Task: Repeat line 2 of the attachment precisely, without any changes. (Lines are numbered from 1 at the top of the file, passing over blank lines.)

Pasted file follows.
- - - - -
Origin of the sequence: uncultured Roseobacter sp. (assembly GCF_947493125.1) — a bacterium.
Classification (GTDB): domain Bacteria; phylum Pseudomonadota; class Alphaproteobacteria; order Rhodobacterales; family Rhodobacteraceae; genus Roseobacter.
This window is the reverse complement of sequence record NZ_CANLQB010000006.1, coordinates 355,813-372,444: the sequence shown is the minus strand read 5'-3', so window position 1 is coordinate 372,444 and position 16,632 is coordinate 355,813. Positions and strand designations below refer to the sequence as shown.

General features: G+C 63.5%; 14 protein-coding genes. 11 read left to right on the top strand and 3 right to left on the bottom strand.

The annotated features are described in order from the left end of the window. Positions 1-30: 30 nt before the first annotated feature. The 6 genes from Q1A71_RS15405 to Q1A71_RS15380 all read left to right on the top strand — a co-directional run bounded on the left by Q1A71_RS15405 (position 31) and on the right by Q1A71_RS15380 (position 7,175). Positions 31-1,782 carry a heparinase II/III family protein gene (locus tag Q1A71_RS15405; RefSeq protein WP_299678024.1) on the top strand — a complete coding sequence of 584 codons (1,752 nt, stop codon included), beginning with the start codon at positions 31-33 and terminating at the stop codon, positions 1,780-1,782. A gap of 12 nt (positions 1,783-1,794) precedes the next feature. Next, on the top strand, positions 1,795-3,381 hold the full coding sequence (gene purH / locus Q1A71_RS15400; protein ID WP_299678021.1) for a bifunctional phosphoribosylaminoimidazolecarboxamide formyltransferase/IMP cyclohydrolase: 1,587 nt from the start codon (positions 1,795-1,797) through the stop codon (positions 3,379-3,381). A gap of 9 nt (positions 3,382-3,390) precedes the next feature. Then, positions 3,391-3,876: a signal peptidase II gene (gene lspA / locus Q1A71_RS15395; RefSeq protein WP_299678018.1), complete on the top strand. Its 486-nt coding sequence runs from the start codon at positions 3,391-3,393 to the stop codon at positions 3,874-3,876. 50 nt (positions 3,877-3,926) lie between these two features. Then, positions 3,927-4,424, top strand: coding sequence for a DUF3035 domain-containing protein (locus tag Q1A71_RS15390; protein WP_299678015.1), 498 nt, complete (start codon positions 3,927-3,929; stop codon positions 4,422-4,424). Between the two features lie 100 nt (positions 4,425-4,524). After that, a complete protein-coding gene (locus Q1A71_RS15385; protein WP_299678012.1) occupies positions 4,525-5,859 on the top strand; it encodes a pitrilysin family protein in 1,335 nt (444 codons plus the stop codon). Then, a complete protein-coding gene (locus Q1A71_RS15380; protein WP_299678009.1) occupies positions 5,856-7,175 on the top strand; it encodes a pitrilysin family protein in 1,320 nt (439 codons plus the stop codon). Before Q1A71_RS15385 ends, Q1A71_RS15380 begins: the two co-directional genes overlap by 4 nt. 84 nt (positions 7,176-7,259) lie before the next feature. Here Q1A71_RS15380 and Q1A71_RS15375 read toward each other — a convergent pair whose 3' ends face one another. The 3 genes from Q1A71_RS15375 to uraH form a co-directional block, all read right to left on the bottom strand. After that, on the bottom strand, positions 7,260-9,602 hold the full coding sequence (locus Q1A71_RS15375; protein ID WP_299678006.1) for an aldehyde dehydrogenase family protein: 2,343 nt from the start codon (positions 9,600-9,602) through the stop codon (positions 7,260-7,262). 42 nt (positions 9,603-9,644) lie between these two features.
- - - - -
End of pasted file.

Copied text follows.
Classification (GTDB): domain Bacteria; phylum Pseudomonadota; class Alphaproteobacteria; order Rhodobacterales; family Rhodobacteraceae; genus Roseobacter.